Truong Van Toan, Head of the company’s Legal and External Affairs Department.
With the main aim of providing women in rural areas with steady incomes so that they can play an active role in their families and strengthen their social status, BAT Vietnam has collaborated with the Viet Nam Women’s Union to launch a programme titled “Empowering Women”.
Truong Van Toan, Head of the company’s Legal and External Affairs Department, speaks about the programme and his thoughts on the role of women and how to empower them.
Please tell us something about “Empowering Women” that you are carrying out along with the Viet Nam Women’s Union?
“Empowering Women” is a programme which has been implemented jointly by our company and the union starting in May this year.
We decided to undertake the programme with a vision of creating a better future for Vietnamese women, especially those living in disadvantageous conditions.
In the first year of the programme BAT will authorise the union to use VND1 billion to provide interest-free loans to women in An Giang and Dong Thap Provinces.
We chose An Giang and Dong Thap Provinces since we found that many women there live in disadvantageous conditions. Most of them live off agriculture meaning they are free after the crop is harvested.
Each woman taking part in the programme will get an interest-free loan of VND5 – 10 million to start a new job in their free period after the main crop.
Along with financial support, we will also help them choose a suitable job that brings them a large income like planting short-term crops or raising livestock.
In addition, women in the programme will receive lessons and consultancy on how to manage capital, legal issues and how to achieve work-life balance.
After the first year we will review the results of the programme and decide how to expand it to other provinces.
Within three years the programme aims to help 500 poor women start up their own business and escape from poverty.
The programme promises new opportunities for women, especially those living in border areas. How will the programme be managed to achieve success?
Our company and the union will make assessments every three or six months to see how successful the programme is.
These studies are very important since we will decide how to extend the programme based on them.
With this programme, we want to give women a fishing rod, not a fish. This is an effective way to empower women, I think, because a woman will be more confident when she is independent in terms of finance.
Furthermore, with improved incomes women will be better able to take care of their children and families as well as to develop a sustainable livelihood.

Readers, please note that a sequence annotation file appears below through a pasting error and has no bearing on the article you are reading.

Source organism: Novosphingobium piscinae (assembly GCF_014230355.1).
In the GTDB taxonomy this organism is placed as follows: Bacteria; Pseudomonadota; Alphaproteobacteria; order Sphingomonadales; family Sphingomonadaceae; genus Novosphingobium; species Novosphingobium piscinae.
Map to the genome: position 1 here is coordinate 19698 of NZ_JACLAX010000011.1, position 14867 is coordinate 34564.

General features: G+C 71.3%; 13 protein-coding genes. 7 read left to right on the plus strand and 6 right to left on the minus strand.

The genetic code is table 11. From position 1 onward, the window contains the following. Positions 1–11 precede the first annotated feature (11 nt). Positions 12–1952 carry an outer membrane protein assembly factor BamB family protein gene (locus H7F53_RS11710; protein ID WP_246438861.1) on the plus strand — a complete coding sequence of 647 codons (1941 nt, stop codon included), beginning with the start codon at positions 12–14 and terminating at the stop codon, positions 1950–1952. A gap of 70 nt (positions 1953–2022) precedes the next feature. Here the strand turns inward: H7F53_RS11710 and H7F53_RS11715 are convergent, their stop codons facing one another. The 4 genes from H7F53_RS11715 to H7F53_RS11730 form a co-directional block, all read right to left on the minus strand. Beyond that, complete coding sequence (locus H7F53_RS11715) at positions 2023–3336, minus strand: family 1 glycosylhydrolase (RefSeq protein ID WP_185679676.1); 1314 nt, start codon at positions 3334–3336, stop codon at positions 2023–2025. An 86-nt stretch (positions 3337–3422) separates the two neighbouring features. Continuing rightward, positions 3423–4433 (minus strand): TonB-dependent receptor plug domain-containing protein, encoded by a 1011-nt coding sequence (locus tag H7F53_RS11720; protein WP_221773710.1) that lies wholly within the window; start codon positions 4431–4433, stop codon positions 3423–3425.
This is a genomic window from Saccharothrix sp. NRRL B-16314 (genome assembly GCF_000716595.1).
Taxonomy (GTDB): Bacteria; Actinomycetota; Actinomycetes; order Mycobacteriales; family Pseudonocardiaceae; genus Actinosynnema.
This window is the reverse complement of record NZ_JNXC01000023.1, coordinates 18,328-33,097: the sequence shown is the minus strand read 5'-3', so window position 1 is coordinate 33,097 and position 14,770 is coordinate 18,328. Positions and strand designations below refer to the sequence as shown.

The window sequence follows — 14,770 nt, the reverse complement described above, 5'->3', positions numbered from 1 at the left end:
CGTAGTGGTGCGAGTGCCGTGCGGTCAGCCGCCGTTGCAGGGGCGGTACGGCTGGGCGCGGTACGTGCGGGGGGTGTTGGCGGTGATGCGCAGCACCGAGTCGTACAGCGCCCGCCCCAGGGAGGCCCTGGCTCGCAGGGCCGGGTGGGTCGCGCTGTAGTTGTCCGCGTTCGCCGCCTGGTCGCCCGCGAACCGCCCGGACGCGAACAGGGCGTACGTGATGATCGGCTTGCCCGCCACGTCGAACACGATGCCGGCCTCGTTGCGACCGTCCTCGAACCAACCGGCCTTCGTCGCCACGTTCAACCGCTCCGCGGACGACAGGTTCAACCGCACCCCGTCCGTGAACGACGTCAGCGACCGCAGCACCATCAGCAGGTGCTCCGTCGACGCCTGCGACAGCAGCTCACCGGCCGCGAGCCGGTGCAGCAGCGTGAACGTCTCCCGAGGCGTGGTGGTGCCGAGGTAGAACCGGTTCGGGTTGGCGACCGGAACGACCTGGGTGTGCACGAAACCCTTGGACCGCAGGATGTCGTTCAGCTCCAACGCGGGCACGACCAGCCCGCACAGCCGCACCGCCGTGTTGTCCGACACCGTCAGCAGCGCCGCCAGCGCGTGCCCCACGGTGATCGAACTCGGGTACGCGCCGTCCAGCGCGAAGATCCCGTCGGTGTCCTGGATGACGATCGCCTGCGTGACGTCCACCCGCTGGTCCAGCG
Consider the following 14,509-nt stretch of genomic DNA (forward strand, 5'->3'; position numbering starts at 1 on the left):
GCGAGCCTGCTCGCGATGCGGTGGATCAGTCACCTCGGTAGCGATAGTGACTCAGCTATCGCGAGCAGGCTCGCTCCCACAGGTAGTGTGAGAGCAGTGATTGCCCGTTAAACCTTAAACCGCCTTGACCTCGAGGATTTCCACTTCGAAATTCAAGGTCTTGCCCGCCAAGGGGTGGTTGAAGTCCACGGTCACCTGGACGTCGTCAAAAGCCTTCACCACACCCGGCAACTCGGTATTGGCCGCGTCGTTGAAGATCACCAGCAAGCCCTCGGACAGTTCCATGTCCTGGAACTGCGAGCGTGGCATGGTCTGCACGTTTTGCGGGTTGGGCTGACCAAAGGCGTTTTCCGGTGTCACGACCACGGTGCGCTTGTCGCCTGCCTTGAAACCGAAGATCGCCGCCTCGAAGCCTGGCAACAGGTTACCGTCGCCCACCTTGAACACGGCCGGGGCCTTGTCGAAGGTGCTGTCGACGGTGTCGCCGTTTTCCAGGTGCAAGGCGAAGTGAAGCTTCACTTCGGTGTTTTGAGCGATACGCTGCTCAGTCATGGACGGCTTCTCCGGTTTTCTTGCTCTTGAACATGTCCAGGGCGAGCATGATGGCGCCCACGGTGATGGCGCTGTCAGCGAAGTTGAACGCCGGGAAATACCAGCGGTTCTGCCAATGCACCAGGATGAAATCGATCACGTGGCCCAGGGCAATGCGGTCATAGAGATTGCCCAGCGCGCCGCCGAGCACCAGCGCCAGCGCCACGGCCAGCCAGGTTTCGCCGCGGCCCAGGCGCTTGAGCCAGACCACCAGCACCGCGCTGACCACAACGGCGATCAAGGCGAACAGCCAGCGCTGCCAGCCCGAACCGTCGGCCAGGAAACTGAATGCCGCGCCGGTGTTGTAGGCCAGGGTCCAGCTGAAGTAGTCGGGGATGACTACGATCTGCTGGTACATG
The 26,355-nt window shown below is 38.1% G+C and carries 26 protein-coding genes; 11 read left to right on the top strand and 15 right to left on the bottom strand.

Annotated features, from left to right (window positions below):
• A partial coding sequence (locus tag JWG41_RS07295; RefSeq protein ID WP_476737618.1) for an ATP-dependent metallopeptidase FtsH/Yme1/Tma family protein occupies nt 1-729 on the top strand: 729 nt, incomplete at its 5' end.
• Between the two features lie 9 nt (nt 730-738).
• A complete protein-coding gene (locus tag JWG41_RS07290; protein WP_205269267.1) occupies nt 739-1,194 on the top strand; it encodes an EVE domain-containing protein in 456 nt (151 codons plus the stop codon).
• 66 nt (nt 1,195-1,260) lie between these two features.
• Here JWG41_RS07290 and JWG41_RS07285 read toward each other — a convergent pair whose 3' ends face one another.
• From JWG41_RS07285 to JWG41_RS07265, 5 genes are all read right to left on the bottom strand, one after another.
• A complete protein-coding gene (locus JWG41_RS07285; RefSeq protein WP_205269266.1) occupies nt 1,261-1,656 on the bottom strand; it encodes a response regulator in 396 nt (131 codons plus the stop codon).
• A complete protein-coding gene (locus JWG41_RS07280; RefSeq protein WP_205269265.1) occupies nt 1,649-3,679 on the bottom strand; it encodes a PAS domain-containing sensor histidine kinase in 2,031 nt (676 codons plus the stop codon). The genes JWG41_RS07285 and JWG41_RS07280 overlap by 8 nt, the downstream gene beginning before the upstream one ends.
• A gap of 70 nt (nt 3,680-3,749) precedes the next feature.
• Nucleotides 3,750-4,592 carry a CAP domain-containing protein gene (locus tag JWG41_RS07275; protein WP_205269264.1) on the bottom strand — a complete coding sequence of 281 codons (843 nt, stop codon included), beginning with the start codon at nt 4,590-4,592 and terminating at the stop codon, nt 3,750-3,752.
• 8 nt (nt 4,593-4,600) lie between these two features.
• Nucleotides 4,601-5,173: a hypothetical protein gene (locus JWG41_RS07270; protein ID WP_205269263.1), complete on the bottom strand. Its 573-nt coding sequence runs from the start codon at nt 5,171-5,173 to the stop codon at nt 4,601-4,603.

What do you think about empowering women in Viet Nam and how can women play a greater role in the development of the country in this modern era?
Empowering women is an intelligent investment, and it should be widespread to help achieve the goal of sustainable development.
Empowering women is in response to the national strategy on gender equality by 2020, which seeks to ensure the participation of women in all areas including politics, economy, society, and culture.
Society has been developing and women have contributed much to that development.
Women have many strengths and capabilities that men do not. Women in Viet Nam have many virtues that women in other countries do not. They are industrious, diligent and always ready to dedicate themselves or make sacrifices for their children and families.
Time has passed and many traditional social norms have changed and Vietnamese women now not only focus on domestic work but also join many societal activities and play many important roles.
Vietnamese women have changed a great deal in the way they take care of themselves and their families. They also carry themselves more confidently in society. It is significant that their awareness of their role in society has improved.
Many women play leading roles in companies and society such as former Vice President Nguyen Thi Binh and National Assembly Chairwoman Nguyen Thi Kim Ngan.
Vietnamese women are in no way inferior to men at anything.
It is said there four factors in empowering women: themselves, men, companies they work for and the Government. Do you agree? What should we do to raise society’s awareness of the need to empower women?
In my opinion, all these four factors are important to empower women and strengthen their role in society.
For instance, many women are in important positions. Without their own effort and support from the Government they will not have this opportunity or be able to perform their tasks competently.
Without any one of these four factors, it is difficult to empower women.
Changing perceptions about gender is the responsibility of not only policymakers but also everyone in society.
We need to create alliances to mobilise support for women.
We also need to organise meetings to talk about successful women so that other women can analyse and learn from that.
This is also a reason for running our programme to empower women: Women who succeed through the programme will be exemplars for others around them.
How are women empowered in your company?
In our company, women’s participation in leading roles is obligatory. For all important positions we identify women who will replace women executives who leave.
Women occupy nearly 30 per cent of all important positions in the company.
Our company has over 350 employees, and many of them are women from all over the country.
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